A vast area of land in the centre of England known as Cone Zero was given over to memorials marking all those one-hit wonders of mankind’s music. We always need to remember in this way that everything in life (or in what seems to be reality as we know it) defaults to music at the end of the day. And music can be intended as joyful, life-affirming as well as sad, death-embracing. I am afraid the particular music-memorial Ifear I may remember forever from my brief visit to Cone Zero was one that ‘celebrated’ probably the darkest dirge that ever had the fortune to become a one-hit wonder. For the music ‘personally’ it was counted a fortune to be thus commemorated, but for the many who heard the music it was a misfortune, no doubt.
I was accompanied, that day, by Mitchell Much. He knew all about Cone Zero. Although he was a friendwhom I had known for many years, I assumed that he was also to be an official guide for the steep tapering invert of a mountain or pyramid I envisaged the place to be. It was simply lucky (coincidental) that I already knew him. He said Cone Zero was almost impossible to negotiate on foot. I nodded knowingly. My dream of the place had been one of pumping my legs against the slope just to stand still. We needed a lop-sided ‘golf buggy’ of sorts to make any progress towards the stone memorials crammed in the bottom corner of the empty cone. After shuddering with delight as well as awe at my first sight of Cone Zero, he motioned me to step into the official ‘buggy’. We travelled for days, and my spinning head thought it was back in the earlier dream. I wouldn’t call it dizziness. A better expression would be disorientation between dream and reality, but, for this disorientation not to be counterproductive, I needed a convinced undercurrent of knowledge(knowledge rather than belief or faith) that there was nothing being dreamed about this at all. Mitchell had instilled this conviction of knowledge by a whole series of training sessions prior to our visit. I had watched screenings of Cone Zero being built from the remains of Birmingham’s spaghetti junction, slowly being carved into the welcoming ‘arms’ of the earth, as if such a down-towering slot of slants was simply, inevitablynatural. Like, in a rather trite comparison, a classic sculpture had always lived within the primeval stone from which it was eventually released by the sculptor. Or, more relevantly perhaps, a piece of music that already crouched within our ears waiting to be sprung by the composer into ordered sound from the random surroundings of noise.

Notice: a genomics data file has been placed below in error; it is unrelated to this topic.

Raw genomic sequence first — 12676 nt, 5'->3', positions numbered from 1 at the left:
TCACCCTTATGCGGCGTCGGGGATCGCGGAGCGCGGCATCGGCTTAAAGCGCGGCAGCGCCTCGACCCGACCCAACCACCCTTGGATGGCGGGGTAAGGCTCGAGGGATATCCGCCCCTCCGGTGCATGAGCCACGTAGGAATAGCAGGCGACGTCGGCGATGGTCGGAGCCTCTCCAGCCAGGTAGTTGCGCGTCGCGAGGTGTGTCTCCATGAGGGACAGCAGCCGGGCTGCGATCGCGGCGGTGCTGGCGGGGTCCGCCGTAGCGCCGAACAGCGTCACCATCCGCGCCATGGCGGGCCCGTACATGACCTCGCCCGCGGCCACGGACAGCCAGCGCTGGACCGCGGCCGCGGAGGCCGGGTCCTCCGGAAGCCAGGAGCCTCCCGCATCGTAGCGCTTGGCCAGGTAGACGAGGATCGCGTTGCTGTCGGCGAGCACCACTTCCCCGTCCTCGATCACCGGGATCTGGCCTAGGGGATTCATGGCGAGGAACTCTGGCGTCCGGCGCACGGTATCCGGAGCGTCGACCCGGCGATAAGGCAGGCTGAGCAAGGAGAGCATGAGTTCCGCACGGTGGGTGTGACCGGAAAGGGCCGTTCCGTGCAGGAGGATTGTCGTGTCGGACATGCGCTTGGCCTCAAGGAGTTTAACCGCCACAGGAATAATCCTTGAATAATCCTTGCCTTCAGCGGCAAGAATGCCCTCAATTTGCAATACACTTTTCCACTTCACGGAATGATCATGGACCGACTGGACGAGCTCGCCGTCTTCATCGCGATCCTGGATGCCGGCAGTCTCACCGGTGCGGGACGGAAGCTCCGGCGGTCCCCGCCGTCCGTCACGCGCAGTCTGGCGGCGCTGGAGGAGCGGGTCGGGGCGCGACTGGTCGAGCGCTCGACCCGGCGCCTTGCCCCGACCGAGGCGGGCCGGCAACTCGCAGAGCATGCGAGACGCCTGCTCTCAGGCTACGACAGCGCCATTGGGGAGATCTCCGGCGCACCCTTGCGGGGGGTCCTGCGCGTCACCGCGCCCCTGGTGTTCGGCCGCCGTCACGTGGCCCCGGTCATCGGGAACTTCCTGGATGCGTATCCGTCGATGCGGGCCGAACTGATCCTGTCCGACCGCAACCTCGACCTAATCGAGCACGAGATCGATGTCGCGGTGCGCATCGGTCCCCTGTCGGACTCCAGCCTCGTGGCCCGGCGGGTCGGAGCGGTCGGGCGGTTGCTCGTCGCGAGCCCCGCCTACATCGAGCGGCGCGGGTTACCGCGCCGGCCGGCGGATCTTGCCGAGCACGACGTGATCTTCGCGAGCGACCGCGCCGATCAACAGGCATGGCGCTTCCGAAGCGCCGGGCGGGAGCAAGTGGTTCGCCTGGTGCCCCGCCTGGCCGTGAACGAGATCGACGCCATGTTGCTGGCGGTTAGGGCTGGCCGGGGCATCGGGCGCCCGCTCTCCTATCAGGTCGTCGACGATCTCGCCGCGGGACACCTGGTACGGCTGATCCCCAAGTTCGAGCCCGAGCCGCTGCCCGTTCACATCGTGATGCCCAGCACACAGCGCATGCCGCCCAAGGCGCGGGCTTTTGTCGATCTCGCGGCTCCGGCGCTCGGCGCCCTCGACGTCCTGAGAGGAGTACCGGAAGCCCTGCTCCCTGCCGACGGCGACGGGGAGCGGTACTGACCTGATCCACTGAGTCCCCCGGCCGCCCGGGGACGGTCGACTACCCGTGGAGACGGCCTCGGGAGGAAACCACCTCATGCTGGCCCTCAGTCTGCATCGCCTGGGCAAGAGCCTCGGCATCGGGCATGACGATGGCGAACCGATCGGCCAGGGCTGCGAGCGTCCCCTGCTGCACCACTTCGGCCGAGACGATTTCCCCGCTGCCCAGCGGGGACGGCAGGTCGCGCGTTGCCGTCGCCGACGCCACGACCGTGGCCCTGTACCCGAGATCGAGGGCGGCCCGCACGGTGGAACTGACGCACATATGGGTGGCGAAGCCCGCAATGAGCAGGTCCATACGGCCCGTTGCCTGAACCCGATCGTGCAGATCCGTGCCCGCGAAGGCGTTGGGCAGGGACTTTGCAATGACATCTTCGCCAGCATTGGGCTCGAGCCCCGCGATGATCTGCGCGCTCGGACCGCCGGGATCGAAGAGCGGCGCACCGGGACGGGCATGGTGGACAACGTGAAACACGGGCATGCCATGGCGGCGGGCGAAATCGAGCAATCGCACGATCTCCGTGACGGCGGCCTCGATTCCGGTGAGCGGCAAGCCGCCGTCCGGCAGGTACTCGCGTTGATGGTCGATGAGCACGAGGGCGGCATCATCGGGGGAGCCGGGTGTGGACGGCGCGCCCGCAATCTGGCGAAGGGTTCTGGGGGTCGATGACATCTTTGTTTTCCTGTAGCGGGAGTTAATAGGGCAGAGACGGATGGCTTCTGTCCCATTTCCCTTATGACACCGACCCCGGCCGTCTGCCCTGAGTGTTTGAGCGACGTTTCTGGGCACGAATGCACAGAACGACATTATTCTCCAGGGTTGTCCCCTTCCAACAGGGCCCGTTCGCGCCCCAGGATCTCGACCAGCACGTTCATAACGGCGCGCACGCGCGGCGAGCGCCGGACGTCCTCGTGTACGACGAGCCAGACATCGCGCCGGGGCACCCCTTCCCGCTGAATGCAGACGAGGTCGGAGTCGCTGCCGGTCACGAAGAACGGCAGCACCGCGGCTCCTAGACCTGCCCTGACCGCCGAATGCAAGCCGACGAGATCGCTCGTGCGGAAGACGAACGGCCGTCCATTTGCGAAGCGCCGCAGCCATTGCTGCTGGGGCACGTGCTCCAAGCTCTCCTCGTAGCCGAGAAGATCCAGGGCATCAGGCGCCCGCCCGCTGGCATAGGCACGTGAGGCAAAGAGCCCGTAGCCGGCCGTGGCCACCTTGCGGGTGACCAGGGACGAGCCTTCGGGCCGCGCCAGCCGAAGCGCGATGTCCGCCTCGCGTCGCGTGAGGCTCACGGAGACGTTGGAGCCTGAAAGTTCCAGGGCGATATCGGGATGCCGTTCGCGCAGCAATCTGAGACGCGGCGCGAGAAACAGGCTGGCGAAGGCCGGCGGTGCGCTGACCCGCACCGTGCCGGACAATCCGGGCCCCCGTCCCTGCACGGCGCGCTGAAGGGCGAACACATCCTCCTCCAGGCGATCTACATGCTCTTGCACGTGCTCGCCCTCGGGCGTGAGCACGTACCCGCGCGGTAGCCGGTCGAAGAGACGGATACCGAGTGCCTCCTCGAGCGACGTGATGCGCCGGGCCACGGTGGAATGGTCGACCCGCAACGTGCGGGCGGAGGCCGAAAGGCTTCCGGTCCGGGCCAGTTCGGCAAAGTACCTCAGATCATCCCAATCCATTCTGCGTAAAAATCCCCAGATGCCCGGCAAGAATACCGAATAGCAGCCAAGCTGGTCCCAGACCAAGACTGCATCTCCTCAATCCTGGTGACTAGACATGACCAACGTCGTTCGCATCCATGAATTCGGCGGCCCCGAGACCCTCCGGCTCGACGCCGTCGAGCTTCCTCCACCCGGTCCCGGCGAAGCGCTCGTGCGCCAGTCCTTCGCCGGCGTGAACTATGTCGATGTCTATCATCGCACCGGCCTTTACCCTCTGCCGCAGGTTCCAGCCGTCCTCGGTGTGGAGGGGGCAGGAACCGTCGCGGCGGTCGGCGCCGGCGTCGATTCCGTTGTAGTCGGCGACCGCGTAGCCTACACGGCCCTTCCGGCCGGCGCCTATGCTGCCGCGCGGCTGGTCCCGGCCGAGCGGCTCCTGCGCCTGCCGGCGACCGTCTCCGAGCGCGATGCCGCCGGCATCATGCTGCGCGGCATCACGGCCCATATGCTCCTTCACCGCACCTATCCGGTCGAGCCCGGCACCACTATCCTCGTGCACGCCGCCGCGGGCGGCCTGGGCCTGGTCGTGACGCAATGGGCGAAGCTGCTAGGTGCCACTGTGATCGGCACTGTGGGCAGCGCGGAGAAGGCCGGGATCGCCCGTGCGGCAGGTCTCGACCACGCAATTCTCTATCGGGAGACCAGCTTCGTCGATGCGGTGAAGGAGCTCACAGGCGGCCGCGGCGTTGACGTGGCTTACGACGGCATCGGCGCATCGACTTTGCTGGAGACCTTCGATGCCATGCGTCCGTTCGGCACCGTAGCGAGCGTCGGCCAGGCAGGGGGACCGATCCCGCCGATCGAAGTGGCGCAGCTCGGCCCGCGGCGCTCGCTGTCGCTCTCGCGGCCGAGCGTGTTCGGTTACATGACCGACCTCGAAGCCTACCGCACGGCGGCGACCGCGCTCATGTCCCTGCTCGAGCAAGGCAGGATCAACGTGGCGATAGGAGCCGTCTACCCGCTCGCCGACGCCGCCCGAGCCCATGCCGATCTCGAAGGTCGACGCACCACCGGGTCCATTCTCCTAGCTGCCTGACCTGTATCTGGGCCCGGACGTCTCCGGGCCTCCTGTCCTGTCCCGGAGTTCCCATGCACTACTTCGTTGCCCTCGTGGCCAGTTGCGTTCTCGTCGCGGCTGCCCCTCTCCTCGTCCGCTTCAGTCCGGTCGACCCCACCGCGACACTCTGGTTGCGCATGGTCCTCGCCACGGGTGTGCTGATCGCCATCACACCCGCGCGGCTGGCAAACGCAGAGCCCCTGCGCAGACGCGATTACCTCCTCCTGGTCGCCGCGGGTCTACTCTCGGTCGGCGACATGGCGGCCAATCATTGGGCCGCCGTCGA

“Are we there?” I had to ask. It was never certain where you truly had reached when within Cone Zero. It was as if my question was an announcement that I knew we were there. I didn’t expect Mitchell to answer. His grey beard was so certain about unspoken matters that he didn’t even need to nod. I could hear the cacophony of the combined music of the memorials. It had already been rising towards me for several hours above the engine noise of the buggy. It was possible (I knew from my training) to use one’s sight to focus on a chosen memorial which then served to focus its music alone towards one’s ears. I had already wanted to concentrate on the celebrated hit of darkest despair from the menu of memorials Mitchell had shown meduring training. I believed that any despair was the most efficient path towards hope. Mitchell had not tried to dissuade me. The music was a pretty silly British cover version of an American hit novelty record of the sixties. It was sung by a group that was once famous but now completely unknown (unknown either by having been straightforwardly forgotten or by entering a mental blockage that was stronger than simply forgetting). As I speak now, it’s just not there. I just can’t hope to remember the name of the group. It is possibly irrelevant, anyway. Mitchell does nothing to help. He probably suffers the same blockage, but he would never admit this fact, I guess. However, by this time, he was nodding. Nodding not to indicate communication with me but nodding to the beat of the music. I feared he might soon start whistling along! God forbid that he should suddenly stand up in the buggy in some wild unspeakable outburst of karaoke! Mitchell was in danger of losing all dignity. I put my face in my hands and wept. The music was so utterly utterly wrong.
Having once focused, I now instinctively knew that I couldn’t pluck my ears from the memorial’s music in favour of another choice. I was aghast as it dawned on me that Mitchell’s training had not warned me about any of this. I cursed him under ... my breath? No, it was under my own humming-along! As we both joined in the music’s chorus in some unholy unison, I pounced upon him, eager to punish my friend-turned-enemy.But it did not stop our harmonising. Even planting my teeth in his neck could not interrupt the flow of mutualsing-along. Incredibly, the bubbling blood seemed in tune with the arcane rhythms to which Cone Zero had bought us closer. A novelty sound-effect that was both laughable and tragic: the ultimate despair. And Deathgradually shrouded my bodily senses one by one as I yearned lovingly for Death’s silence while remaining utterly terrified by the selfsame silence.
Mitchell Much shrugged as he drove the buggy back up the open slants of Cone Zero. He pulled the plugs from his ears with a smile. Never trust anyone when it’s either you or them about to face the ultimate despair. He knew that fact as well as me, I guess. He looked down as the diminishing tunes studded like tombs on a stave. He knew that a sixties novelty record could not justly commemorate the Fallen of life’s ultimate war. The Horror was ever in the mix. Bad taste smothering one’s awareness even beyond the toe-tapping of Death.In shame, he poured himself blood-tepidly into the cup of his own open mouth. Meanwhile, I am, finally, at peace, thanks to Mitchell Much, because, gratefully, I feel I no longer exist.